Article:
Play around with chrome headless

source code

https://github.com/lwpro2/ChromeHeadless

1. get the chrome remote interface package
npm install chrome-remote-interface

2. run the code

cdp({
..
    },
    async client => {

    let {data} = await Page.captureScreenshot({
        format: 'png',
    });

});

and even easier if using puppeteer

    const browser = await puppeteer.launch();
    const page = await browser.newPage();

    await page.goto('https://lwpro2.wordpress.com');
    await page.screenshot({ path: 'blog.png' });

Not able to query on geode server

using gfsh to query, always returned me “could not create an instance of class xxx”, or some serialization/deserialization error.

while from client side, both persist and retrieving worked fine.

hope it’s not a bug of the compatibility, but not sure what’s the reason at the moment.

=============================

finally sort out the issue, need to configure

read-serialized 

on the server side before starting the server

For a starter

convert number to English words

/**
  * @author lwpro
  * @since 10/17/2017
  * @version 1
  */
object NumberTranslator extends App {

  def translateSingle(num: Int): String = {
    num match {
      case 0 => "zero"
      case 1 => "one"
      case 2 => "two"
      case 3 => "three"
      case 4 => "four"
      case 5 => "five"
      case 6 => "six"
      case 7 => "seven"
      case 8 => "eight"
      case 9 => "nine"
    }
  }

    def translateDouble(num: Int): String = {

      num match {
        case 10 => "ten"
        case 11 => "elven"
        case 12 => "twelve"
        case 13 => "thirteen"
        case 14 => "fourteen"
        case 15 => "fifteen"
        case 16 => "sixteen"
        case 17 => "seventeen"
        case 18 => "eighteen"
        case 19 => "nineteen"
        case 20 => "twenty"
        case x if 21 until 30 contains x => "twenty " concat (translateSingle(x - 20))
        case 30 => "thirty"
        case x if 31 until 40 contains x => "thirty " concat (translateSingle(x - 30))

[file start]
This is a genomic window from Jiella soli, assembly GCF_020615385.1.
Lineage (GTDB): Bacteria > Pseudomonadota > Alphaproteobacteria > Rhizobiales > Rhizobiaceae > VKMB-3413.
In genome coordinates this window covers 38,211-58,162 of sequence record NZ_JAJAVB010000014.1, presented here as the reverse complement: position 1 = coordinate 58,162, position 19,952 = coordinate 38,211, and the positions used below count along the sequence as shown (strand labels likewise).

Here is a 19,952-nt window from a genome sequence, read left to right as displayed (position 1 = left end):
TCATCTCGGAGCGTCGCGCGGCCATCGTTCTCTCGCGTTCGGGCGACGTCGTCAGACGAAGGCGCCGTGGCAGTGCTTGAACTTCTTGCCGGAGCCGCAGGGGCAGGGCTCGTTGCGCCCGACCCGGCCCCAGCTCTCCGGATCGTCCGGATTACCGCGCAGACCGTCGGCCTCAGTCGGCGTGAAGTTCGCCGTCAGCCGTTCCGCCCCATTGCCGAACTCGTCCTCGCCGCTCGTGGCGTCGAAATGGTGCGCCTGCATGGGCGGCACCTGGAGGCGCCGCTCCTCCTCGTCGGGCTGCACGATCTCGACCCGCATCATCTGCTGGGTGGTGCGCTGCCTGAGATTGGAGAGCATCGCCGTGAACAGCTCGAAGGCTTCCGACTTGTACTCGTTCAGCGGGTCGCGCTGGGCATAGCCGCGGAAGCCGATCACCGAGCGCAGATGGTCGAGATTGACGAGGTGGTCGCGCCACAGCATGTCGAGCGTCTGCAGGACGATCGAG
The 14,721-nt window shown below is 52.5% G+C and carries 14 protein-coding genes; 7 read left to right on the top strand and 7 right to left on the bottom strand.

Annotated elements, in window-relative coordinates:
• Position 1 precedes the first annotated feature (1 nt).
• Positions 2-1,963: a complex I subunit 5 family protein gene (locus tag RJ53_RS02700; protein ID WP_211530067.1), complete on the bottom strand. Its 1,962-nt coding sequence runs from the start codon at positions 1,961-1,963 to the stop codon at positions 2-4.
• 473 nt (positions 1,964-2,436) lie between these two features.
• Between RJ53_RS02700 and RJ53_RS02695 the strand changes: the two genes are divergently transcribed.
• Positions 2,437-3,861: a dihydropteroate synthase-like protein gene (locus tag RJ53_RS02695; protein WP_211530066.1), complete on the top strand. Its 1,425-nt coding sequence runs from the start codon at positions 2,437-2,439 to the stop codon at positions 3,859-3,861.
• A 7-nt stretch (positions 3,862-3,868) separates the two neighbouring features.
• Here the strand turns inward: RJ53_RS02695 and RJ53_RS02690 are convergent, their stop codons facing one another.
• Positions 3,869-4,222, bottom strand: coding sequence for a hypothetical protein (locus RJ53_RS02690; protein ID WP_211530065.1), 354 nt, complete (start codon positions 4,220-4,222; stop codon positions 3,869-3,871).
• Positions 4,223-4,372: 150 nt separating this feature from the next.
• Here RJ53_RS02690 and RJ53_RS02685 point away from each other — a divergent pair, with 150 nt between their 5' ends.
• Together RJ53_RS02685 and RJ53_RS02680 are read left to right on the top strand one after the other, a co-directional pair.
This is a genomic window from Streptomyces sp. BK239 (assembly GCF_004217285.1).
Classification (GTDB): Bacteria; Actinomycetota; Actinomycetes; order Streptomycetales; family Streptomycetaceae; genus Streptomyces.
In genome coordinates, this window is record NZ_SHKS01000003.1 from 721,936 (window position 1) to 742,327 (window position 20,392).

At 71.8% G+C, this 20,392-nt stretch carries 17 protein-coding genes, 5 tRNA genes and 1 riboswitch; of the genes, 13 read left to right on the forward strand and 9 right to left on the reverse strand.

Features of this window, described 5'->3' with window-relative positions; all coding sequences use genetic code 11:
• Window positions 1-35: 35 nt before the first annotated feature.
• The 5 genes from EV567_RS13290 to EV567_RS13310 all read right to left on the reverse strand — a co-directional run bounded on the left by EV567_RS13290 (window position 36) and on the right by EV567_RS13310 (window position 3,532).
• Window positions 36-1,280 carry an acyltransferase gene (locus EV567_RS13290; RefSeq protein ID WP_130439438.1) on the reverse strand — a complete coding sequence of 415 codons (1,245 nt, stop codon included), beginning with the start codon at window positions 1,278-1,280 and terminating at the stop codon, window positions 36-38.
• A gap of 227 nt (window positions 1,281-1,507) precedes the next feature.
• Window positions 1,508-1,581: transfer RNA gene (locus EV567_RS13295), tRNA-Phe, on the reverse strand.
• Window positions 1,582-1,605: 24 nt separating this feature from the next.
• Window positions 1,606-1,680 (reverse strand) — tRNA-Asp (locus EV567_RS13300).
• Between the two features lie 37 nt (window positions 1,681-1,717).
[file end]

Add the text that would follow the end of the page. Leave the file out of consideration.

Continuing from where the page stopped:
case 40 => "forty"
        case x if 41 until 50 contains x => "forty " concat (translateSingle(x - 40))
        case 50 => "fifty"
        case x if 51 until 60 contains x => "fifty " concat (translateSingle(x - 50))
        case 60 => "sixty"
        case x if 61 until 70 contains x => "sixty " concat (translateSingle(x - 60))
        case 70 => "seventy"
        case x if 71 until 80 contains x => "seventy " concat (translateSingle(x - 70))
        case 80 => "eighty"
        case x if 81 until 90 contains x => "eightty " concat (translateSingle(x - 80))
        case 90 => "ninety"
        case x if 90 until 100 contains x => "ninety " concat (translateSingle(x - 90))
      }
    }


    def translateBlock(num: Int) = {
      num match {
        case x if 0 until 10 contains x => translateSingle(num)
        case x if 10 until 100 contains x => translateDouble(num)
        case x if (100 until 1000 contains x) && (x %100 == 0) => translateSingle(num / 100) concat " hundred"
        case x if x % 100 < 10 => translateSingle(num / 100) concat " hundred and " concat (translateSingle(num % 100) )
        case _ => translateSingle(num / 100) concat " hundred and " concat (translateDouble(num % 100) )
      }
    }

  for (i <- 0 until 1000)
    println( i.toString concat("::") concat translateBlock(i))


  def translateWhole (num: Int) = {
    num toString() length  match {
      case x if 0 until 3 contains x => translateBlock(num)
      case x if 4 until 6 contains x => translateBlock(num / 1000) concat("thousand and ") concat(translateBlock(num %1000))
      case x if 7 until 9 contains x => translateBlock(num / 1000000) concat("million and ") concat translateBlock(num % 1000 /1000) concat("thousand and ") concat(translateBlock(num %1000 /1000 % 1000))
    }
  }

  }


Bye, thread safety on java Date & SimpleDateFormat

I used to be pulled into various issue troubleshooting. Several occurrences are related to SimpleDateFormat & java.util.Date from various different developers and teams.

It’s not rocket science for most of experienced developers. But for some new programmer, it is one of the most messed up places.

Now Java 8 is moving these to immutable. Java 8 java.time core date related classes are immutable:

http://www.oracle.com/technetwork/articles/java/jf14-date-time-2125367.html

(I guess Scala’s popularity nowadays should not be a surprise.)

Another angle of view: imperative/procedural vs functional/declarative

quote
https://docs.microsoft.com/en-us/dotnet/csharp/programming-guide/concepts/linq/functional-programming-vs-imperative-programming
 

Transitioning for OOP Developers
In traditional object-oriented programming (OOP), most developers are accustomed to programming in the imperative/procedural style. To switch to developing in a pure functional style, they have to make a transition in their thinking and their approach to development.
To solve problems, OOP developers design class hierarchies, focus on proper encapsulation, and think in terms of class contracts. The behavior and state of object types are paramount, and language features, such as classes, interfaces, inheritance, and polymorphism, are provided to address these concerns.
In contrast, functional programming approaches computational problems as an exercise in the evaluation of pure functional transformations of data collections. Functional programming avoids state and mutable data, and instead emphasizes the application of functions.